Three months later my arrival in Sorrento, in the Christmas holidays, I have now also been able to experience some of the many Easter traditions that are unique to Sorrento.

The Processions

white black procession sorrento holy thursday easter about sorrento gianna smurro
The procession of hooded men - organized by the Arciconfraternita dell SS. Rosario - in Tasso square.

Throughout the Sorrento Peninsula, each of the towns have religious processions during Holy Week, the week preceding Easter.

The three processions held in Sorrento take place on Holy Thursday and Good Friday, and I was fortunate enough to attend two out of the three. 

The first procession was the Processione del Giovedi Santo (Holy Thursday Procession) that started at 20:30 on Holy Thursday.

My parents and sister visited from the United States for Easter and so the four of us found a spot to stand in Piazza Tasso to watch the procession from.

Before I could see the people from the procession, I could hear the slow and solemn music being played by the musicians at the front of the procession.

Though there were many people lining the square, everyone was quiet, making the music echo throughout the streets.

The people in the procession were dressed in white with black fabric draped over their shoulders and they walked together in union down the street.

Those in the procession carried along with them symbols of Jesus’ martyrdom.

Younger children carried crosses over their backs, while adults walked with processional crosses and items such as the crown of thorns, chalices, and bibles.

This procession also featured, for the first time, a large statue depicting Jesus praying in Gethsemane.

The second procession I attended was that of Our Lady of Sorrows, or as it is better known, the “White Procession”.

This took place in the very early hours of Good Friday, beginning at 3:00.

There were fewer attendees for this second procession due to the early hour, especially on Via Fuoro where I watched the procession from. 

The people in the procession wore all white and symbols of Jesus were once again carried along with the statue of Our Lady of Sorrows.

Processione a Sorrento

Though I was unable to attend the final procession (the Black one) in Sorrento, la “Processione del Cristo Morto“, I am so grateful to have been able to experience the two I was able to see.

There is such a sense of religious community in Sorrento, as so many people participated in and went to watch the processions.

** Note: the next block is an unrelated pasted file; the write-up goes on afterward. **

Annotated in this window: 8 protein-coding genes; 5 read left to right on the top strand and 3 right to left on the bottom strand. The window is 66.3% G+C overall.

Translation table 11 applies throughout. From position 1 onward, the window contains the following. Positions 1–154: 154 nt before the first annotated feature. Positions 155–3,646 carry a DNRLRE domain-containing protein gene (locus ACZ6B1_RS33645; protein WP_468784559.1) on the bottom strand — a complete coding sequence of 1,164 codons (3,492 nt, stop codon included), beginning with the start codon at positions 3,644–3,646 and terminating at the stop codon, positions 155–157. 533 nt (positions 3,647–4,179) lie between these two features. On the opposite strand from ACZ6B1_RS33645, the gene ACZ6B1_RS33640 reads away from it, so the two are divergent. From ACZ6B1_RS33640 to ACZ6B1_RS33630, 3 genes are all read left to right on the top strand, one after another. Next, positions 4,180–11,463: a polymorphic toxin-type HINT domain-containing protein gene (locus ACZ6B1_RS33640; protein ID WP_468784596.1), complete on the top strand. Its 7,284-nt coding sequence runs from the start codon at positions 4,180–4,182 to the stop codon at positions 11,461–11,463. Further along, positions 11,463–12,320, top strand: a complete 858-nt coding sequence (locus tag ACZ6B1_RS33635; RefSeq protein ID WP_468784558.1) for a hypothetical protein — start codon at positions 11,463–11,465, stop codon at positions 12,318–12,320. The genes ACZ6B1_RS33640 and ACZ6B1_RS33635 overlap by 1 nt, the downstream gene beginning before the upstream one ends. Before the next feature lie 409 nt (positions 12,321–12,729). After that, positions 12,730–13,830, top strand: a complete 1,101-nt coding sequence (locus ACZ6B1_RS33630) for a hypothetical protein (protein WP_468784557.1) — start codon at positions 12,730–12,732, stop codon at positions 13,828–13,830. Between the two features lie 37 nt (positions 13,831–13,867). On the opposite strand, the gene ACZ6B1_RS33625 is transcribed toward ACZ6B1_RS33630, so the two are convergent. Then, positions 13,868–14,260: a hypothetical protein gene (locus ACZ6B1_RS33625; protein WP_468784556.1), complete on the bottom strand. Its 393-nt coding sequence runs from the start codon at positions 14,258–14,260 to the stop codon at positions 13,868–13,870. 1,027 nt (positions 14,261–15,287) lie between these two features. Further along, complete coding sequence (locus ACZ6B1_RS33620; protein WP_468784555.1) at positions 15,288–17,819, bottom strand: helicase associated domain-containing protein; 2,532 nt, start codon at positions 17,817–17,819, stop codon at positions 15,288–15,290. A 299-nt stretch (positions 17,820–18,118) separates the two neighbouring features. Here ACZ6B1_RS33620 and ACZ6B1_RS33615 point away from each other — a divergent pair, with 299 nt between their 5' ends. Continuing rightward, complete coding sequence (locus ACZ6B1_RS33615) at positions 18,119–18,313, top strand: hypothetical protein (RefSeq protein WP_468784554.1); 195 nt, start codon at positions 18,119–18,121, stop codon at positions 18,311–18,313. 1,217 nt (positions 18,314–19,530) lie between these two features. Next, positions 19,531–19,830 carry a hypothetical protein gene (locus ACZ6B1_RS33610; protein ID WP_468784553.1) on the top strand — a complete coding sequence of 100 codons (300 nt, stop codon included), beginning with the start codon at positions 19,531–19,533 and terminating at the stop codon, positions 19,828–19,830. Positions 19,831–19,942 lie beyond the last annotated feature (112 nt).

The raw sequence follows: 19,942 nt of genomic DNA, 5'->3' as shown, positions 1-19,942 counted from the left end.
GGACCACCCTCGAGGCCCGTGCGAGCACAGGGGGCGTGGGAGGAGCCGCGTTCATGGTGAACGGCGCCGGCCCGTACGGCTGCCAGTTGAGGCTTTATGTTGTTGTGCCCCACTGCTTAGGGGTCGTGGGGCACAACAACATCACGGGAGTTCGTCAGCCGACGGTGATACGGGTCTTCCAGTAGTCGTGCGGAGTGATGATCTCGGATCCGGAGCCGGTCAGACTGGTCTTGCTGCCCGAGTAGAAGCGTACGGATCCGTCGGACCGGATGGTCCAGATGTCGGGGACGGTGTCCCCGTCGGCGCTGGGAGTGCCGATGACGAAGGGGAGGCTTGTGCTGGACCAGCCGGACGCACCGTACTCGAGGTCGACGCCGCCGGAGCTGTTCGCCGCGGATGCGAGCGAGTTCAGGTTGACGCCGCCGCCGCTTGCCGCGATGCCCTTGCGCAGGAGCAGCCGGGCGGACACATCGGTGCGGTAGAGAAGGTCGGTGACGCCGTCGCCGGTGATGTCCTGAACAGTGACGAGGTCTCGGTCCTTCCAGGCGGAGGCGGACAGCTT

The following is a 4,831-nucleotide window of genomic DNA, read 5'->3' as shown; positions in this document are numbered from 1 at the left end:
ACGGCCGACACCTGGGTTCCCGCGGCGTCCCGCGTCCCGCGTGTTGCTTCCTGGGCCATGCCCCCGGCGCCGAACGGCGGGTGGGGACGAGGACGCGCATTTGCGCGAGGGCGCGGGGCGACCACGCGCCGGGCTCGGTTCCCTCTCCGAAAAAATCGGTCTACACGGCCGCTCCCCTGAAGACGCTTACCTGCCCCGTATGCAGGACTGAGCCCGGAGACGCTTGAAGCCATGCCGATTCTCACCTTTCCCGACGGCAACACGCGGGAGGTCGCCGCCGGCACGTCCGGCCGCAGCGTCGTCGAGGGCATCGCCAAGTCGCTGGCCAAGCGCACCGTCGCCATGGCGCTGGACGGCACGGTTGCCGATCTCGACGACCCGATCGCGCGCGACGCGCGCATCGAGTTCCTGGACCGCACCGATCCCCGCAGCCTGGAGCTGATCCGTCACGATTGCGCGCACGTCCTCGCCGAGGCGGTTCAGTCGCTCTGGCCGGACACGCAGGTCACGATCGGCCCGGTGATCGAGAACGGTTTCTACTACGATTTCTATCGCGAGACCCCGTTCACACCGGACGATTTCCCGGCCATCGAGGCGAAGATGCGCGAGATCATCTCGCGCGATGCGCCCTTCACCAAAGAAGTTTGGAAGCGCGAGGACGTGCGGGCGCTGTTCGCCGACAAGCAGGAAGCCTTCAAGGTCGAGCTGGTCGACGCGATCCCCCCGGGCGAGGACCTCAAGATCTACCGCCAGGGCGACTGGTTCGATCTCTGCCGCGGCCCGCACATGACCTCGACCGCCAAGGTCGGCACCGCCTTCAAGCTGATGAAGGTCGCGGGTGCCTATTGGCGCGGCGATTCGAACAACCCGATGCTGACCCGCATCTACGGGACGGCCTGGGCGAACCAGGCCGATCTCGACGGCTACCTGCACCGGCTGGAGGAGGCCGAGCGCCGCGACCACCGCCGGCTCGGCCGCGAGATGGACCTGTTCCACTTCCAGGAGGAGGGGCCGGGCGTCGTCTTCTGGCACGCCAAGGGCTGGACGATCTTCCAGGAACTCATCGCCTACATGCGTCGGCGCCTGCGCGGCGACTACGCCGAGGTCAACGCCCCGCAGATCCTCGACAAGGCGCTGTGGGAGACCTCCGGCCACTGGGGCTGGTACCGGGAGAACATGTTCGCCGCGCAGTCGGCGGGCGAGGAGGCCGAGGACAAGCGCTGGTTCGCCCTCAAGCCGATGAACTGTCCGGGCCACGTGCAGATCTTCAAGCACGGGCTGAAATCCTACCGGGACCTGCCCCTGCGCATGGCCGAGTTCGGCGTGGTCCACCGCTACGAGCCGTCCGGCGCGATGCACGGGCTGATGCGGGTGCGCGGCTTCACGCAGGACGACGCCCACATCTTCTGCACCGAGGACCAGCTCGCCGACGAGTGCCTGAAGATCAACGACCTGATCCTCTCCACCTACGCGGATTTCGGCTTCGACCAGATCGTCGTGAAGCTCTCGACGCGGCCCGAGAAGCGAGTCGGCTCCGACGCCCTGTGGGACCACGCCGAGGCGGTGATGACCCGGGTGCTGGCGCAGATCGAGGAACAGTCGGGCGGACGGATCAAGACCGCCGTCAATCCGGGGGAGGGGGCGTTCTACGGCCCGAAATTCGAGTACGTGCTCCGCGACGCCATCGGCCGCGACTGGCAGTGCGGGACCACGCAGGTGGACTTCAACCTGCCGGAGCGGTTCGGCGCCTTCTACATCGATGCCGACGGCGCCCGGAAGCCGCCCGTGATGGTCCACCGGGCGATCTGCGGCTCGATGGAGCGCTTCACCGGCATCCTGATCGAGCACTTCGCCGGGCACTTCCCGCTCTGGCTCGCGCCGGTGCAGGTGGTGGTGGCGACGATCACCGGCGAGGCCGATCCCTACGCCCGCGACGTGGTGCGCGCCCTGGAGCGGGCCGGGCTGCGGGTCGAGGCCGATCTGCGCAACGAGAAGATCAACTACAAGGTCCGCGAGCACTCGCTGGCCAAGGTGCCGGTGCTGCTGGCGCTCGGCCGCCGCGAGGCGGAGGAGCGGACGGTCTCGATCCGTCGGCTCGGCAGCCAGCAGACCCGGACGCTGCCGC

It felt very surreal for me because when I was first leaving to study in Sorrento, one of the things I was most excited about was being able to engage with my faith on an even deeper level.

Religion permeates everyday life not only in Sorrento, but across Italy, with the many churches and street shrines (“Madonnelle“) and it was a wonderful experience to have witnessed the processions

Other Easter Traditions

In addition to viewing the processions, I also engaged in many other local traditions, particularly ones related to food!

Every year for Easter my grandmother makes a pastiera napoletana that is one of my favorite things to eat each year.

Though this year I was unable to eat hers on Easter, my family bought a pastiera napoletana from a local bakery (it was really delicious, but my grandmother’s will always be the best to me).

Pastiera Napoletana about sorrento con grano
A typical "Pastiera Napoletana" mostly made with: short pastry; ricotta cheese; cooked wheat; sugar; eggs; milk

I also got a Colomba which very closely resembles Panettone eaten during the Christmas season.

One of the main differences between Panettone and Colomba is that the former features candied fruits, while the latter has candied orange peel and is topped with pearl sugar and almonds.

The shape of the colomba is also meant to resemble that of a dove, symbol of peace and rebirth.

Though I did not get the traditional style of colomba, my family did enjoy a version that was filled with a chocolate hazelnut cream and topped with chocolate.

The last thing we got from the bakery was a “Tortano” , also called Casatiello.

This is a savory bread that originates from Naples and features ingredients such as salami and cheese

Eggs (sign of rebirth) are placed along the top of the circular bread that have strips of dough crossed over them to symbolize the cross on which Jesus died.

The circular shape of the bread also symbolizes Jesus’ crown of thorns and the cyclical nature of the Easter resurrection

On Easter, my family woke up early and went to mass at the Sorrento Cathedral before sitting down for a home cooked Easter dinner by my mom. 

I loved being able to see my family after being away from them for such a long time.

We had come to Sorrento together a few years ago, but this time it was amazing to be able to show them around Sorrento so they could see what it has been like to live in this amazing city.

It was even more amazing to be able to experience Easter here with them as well.

I was really sad to have to say goodbye to my family, and I think they were even sadder to have had to leave this amazing place, but it made me realize how little time I have left of my semester studying in Sorrento.

I want to soak in all of the wonders of Sorrento in these few final weeks because I know it will be so difficult to leave this place that has become my second home.